Participative CSR is distinguished by its cross-functional approach. It involves all of the company’s stakeholders, and in particular its employees who are directly concerned by the company’s CSR strategy. The idea is to pool and enhance the ideas and skills of all employees, by encouraging the exchange of ideas and the commitment of each individual. In other words, participative CSR calls on collective intelligence. This approach allows the implementation of a sustainable CSR strategy within a company. According to Pierre Lévy, philosopher, sociologist and researcher in information and communication sciences, collective intelligence “is an intelligence that is distributed everywhere, constantly enhanced, coordinated in real time, and which results in the effective mobilization of skills. Collective intelligence refers to the ability of a group of people to mobilize and converge their knowledge, skills and thoughts in order to achieve a common goal. Using collective intelligence in a company allows to create a real synergy, to optimize the coordination between employees but also to stimulate their motivation. By generating positive energy within its teams, the company can accelerate the implementation of its new CSR strategy and achieve more ambitious results.

The key role of employees

In essence, the employees of a company are also citizens and consumers. It is becoming urgent for companies to engage their employees as ambassadors of their CSR strategy. Yet, according to a study by INSEE (2019), “employee buy-in and motivation is the second most important expected outcome for CSR (38%).” Only 38% of companies are aware of this and the work of transformation remains important. Informing employees of their CSR strategy and explaining it well is the first objective to be set. But this is not enough. It is also important to listen to employees, to understand how they receive, adhere to and participate in this societal transformation initiated by their employer. It is also crucial for the company to make this CSR strategy participative, to encourage collaborative exchanges and to make management methods evolve around this transformation. According to the Insign survey on the positive economy, 91% of the employees questioned think that it is up to their manager to drive a positive strategy. But 89% believe that it can only work with the support of employees. Committed employees naturally become motivated flag bearers for the company, both inside and outside the company. So everyone wins!

The challenges of this new approach

One of the major challenges for CSR departments is to involve all employees in sustainable development actions. To be optimal, the impact of these actions must be global to the company. Unfortunately, when they are implemented, it is not uncommon to find that these actions are limited to the company’s headquarters. Mobilizing the entire team for a day of volunteering with associations or for a global cleanwalk, for example, is often a difficult challenge for the CSR department. Repeating the initiative several times a year becomes almost impossible. The solution often chosen is to limit these actions to a few establishments, and only a few local volunteers are willing to act as relays.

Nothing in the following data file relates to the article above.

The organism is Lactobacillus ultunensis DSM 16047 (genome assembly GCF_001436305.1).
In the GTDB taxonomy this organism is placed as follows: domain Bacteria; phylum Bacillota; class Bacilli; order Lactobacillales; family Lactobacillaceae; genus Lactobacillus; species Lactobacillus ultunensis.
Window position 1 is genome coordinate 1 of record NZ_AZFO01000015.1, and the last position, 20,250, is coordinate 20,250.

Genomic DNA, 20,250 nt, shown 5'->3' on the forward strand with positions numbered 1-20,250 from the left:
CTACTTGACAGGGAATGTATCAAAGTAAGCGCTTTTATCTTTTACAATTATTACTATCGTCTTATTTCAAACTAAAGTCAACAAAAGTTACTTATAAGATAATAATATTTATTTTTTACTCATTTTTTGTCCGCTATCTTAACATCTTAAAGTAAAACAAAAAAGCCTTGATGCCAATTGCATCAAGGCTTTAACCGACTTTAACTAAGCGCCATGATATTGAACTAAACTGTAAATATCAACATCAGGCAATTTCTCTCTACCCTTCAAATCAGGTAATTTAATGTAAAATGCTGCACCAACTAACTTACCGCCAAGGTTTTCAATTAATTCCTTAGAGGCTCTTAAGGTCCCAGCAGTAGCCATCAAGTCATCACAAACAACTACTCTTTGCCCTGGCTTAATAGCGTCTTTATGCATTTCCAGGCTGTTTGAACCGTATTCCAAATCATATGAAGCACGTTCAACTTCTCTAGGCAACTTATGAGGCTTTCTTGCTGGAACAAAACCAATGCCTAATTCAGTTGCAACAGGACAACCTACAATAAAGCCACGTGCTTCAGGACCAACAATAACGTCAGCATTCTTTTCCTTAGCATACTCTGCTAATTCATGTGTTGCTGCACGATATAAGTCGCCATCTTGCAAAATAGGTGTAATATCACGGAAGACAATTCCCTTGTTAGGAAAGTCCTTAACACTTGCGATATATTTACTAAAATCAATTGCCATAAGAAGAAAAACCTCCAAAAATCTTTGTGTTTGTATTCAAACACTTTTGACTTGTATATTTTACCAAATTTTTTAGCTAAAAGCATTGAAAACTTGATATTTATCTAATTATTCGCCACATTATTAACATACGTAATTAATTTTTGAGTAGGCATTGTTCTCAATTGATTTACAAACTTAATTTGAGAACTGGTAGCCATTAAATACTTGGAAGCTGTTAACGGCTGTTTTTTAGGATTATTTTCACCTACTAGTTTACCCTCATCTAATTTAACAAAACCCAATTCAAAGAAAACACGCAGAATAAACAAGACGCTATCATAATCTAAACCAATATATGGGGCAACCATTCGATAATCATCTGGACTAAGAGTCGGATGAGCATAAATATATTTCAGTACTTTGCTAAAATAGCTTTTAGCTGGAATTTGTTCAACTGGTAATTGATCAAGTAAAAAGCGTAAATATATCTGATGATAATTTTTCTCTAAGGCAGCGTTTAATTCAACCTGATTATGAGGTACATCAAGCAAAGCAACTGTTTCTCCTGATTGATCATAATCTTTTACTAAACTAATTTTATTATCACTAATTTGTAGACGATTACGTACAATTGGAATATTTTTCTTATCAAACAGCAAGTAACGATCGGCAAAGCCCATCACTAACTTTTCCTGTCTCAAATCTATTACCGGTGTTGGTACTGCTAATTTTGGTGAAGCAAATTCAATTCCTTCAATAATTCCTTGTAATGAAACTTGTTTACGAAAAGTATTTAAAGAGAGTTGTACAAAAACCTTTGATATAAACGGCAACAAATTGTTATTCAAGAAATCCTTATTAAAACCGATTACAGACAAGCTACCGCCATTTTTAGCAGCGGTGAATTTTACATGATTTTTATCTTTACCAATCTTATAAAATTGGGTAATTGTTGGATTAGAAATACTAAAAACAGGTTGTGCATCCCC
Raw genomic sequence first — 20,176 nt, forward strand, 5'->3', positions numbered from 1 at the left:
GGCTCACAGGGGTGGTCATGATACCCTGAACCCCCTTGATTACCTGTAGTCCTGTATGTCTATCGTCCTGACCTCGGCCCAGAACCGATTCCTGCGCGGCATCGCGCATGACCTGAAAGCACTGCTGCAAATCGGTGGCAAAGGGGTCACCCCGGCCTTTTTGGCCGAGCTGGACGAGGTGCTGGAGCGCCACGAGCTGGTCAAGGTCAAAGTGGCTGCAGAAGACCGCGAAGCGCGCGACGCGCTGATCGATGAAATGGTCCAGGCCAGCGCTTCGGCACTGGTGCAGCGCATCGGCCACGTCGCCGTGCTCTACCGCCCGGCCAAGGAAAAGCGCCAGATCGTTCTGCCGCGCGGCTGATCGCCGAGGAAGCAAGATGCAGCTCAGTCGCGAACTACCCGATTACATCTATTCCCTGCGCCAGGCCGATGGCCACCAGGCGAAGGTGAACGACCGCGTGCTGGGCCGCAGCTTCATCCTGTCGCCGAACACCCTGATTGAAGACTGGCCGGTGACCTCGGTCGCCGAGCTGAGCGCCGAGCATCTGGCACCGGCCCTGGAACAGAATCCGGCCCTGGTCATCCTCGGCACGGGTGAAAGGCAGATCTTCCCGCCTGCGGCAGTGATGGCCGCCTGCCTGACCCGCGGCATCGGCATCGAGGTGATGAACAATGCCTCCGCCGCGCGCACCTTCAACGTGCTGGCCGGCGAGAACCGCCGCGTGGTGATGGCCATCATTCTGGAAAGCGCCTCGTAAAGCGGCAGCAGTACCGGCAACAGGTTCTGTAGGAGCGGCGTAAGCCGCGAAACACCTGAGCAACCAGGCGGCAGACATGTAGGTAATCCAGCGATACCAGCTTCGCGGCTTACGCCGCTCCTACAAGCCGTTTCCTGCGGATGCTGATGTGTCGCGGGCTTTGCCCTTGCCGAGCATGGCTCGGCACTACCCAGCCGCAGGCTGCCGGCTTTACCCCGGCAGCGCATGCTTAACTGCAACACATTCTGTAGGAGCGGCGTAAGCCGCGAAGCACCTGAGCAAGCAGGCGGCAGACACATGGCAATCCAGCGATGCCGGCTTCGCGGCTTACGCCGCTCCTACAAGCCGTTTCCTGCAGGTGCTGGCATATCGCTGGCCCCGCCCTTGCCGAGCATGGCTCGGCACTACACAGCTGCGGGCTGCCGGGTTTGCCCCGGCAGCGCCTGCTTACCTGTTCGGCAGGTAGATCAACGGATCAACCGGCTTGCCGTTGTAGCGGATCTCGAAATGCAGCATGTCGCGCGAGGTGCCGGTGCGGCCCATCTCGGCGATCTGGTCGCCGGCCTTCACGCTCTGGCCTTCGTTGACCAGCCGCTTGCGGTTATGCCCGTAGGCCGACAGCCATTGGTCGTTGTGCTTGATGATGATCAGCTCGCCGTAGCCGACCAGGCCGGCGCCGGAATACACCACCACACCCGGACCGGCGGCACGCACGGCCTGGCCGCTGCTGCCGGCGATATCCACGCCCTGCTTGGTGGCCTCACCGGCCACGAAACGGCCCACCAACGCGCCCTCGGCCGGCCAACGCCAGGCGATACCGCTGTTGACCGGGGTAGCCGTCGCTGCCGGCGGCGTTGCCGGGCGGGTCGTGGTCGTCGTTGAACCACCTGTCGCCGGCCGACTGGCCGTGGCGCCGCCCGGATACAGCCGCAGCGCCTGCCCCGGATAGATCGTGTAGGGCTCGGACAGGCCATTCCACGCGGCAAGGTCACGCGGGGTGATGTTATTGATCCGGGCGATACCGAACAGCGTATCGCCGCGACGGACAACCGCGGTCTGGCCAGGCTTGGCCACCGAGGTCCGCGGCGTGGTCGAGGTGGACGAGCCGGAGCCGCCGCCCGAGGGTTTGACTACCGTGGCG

Although the actions of this “new” CSR must be global in scope, they must also promote the local fabric of each of the establishments where the actions proposed to employees will take place. It will be recommended to involve all local stakeholders in order to perpetuate local economic relations and increase the resilience of the entire corporate ecosystem. It is essential to include local communities and specialized associations. Finally, an effective “new” CSR must offer ongoing actions to its employees. There will always be key events during the year where everyone can come together to act in the framework of a sustainable development objective. But employees are expected to be able to act on their own request, when they want, when they have time or when they feel the need. The company must therefore think about a continuous interaction mode with its employees. But more than that, it must also encourage the emergence of concrete initiatives on their part, notably by creating a space for discussion and co-construction. By giving them the desire and the means to do so, employees will be able to take ownership of the issues and come up with answers. This approach will enable us to move away from “top-down” CSR and increase the company’s social and environmental impact in all business lines and at all levels. It is only in this context that the impact of common and individual actions will be optimized on each of the objectives addressed in a new CSR strategy for the company.

To go further…

To ensure this transition, the company can also work on its raison d’être. In France in particular, with the Pact law, it is now possible to formalize the company’s desire to change some of its priorities in order to refocus on objectives outside the strictly economic perimeter. Officially displaying its values in its articles of association, through a raison d’être shared with all of the company’s stakeholders, can be a powerful mobilizer of energy. In this case, this raison d’être and these values must be clearly reflected in a societal and environmental strategy.

A quick and efficient action

Do you want to accelerate your company’s societal transformation? CitizenWave is the solution to help you implement a new CSR strategy within your organization. As the first collaborative platform specialized in sustainable engagement, it allows you to strengthen the commitment of your employees in a voluntary and efficient sustainable development strategy. Beyond its software suite, CitizenWave accompanies you at each step of the development of this strategy and offers you quick action mechanisms to mobilize and involve your employees in the long term.